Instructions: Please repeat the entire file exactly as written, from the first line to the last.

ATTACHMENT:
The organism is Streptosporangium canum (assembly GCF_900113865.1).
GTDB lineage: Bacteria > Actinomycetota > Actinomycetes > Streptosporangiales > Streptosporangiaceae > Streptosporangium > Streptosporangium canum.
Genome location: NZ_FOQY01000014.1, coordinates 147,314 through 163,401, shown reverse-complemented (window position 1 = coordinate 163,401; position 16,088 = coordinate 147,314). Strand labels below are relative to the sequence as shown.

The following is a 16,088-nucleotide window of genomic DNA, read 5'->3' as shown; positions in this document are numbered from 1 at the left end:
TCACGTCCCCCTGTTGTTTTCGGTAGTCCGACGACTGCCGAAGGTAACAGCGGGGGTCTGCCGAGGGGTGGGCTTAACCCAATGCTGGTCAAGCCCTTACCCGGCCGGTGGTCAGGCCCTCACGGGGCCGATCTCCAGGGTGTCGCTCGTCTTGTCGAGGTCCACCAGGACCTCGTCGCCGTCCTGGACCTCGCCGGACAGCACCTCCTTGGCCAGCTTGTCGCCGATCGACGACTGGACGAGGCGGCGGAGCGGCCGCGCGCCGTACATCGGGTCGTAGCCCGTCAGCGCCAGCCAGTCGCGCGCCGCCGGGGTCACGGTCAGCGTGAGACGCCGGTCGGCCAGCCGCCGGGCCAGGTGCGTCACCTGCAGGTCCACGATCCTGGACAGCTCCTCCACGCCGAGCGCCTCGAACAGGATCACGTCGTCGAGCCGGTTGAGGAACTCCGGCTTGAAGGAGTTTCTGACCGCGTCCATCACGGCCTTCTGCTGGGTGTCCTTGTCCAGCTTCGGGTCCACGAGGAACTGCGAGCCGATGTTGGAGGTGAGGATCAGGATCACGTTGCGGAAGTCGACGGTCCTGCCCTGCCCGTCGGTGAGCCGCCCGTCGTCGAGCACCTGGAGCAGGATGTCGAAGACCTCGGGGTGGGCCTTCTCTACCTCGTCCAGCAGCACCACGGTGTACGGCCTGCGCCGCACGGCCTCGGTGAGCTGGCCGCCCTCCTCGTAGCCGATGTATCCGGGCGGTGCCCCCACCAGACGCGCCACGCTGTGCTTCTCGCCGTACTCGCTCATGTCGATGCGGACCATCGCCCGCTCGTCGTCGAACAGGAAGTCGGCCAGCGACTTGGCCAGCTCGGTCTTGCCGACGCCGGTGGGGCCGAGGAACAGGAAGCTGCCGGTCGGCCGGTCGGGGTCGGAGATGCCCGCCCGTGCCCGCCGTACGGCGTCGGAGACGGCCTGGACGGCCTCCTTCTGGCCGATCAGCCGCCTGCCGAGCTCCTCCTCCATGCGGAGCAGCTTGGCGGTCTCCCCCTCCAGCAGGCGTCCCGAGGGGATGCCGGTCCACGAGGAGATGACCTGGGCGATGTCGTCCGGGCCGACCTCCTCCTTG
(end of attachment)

The organism is Streptosporangium canum (assembly GCF_900113865.1).
GTDB lineage: Bacteria > Actinomycetota > Actinomycetes > Streptosporangiales > Streptosporangiaceae > Streptosporangium > Streptosporangium canum.
Genome location: NZ_FOQY01000014.1, coordinates 147,314 through 163,401, shown reverse-complemented (window position 1 = coordinate 163,401; position 16,088 = coordinate 147,314). Strand labels below are relative to the sequence as shown.

The following is a 16,088-nucleotide window of genomic DNA, read 5'->3' as shown; positions in this document are numbered from 1 at the left end:
TCACGTCCCCCTGTTGTTTTCGGTAGTCCGACGACTGCCGAAGGTAACAGCGGGGGTCTGCCGAGGGGTGGGCTTAACCCAATGCTGGTCAAGCCCTTACCCGGCCGGTGGTCAGGCCCTCACGGGGCCGATCTCCAGGGTGTCGCTCGTCTTGTCGAGGTCCACCAGGACCTCGTCGCCGTCCTGGACCTCGCCGGACAGCACCTCCTTGGCCAGCTTGTCGCCGATCGACGACTGGACGAGGCGGCGGAGCGGCCGCGCGCCGTACATCGGGTCGTAGCCCGTCAGCGCCAGCCAGTCGCGCGCCGCCGGGGTCACGGTCAGCGTGAGACGCCGGTCGGCCAGCCGCCGGGCCAGGTGCGTCACCTGCAGGTCCACGATCCTGGACAGCTCCTCCACGCCGAGCGCCTCGAACAGGATCACGTCGTCGAGCCGGTTGAGGAACTCCGGCTTGAAGGAGTTTCTGACCGCGTCCATCACGGCCTTCTGCTGGGTGTCCTTGTCCAGCTTCGGGTCCACGAGGAACTGCGAGCCGATGTTGGAGGTGAGGATCAGGATCACGTTGCGGAAGTCGACGGTCCTGCCCTGCCCGTCGGTGAGCCGCCCGTCGTCGAGCACCTGGAGCAGGATGTCGAAGACCTCGGGGTGGGCCTTCTCTACCTCGTCCAGCAGCACCACGGTGTACGGCCTGCGCCGCACGGCCTCGGTGAGCTGGCCGCCCTCCTCGTAGCCGATGTATCCGGGCGGTGCCCCCACCAGACGCGCCACGCTGTGCTTCTCGCCGTACTCGCTCATGTCGATGCGGACCATCGCCCGCTCGTCGTCGAACAGGAAGTCGGCCAGCGACTTGGCCAGCTCGGTCTTGCCGACGCCGGTGGGGCCGAGGAACAGGAAGCTGCCGGTCGGCCGGTCGGGGTCGGAGATGCCCGCCCGTGCCCGCCGTACGGCGTCGGAGACGGCCTGGACGGCCTCCTTCTGGCCGATCAGCCGCCTGCCGAGCTCCTCCTCCATGCGGAGCAGCTTGGCGGTCTCCCCCTCCAGCAGGCGTCCCGAGGGGATGCCGGTCCACGAGGAGATGACCTGGGCGATGTCGTCCGGGCCGACCTCCTCCTTG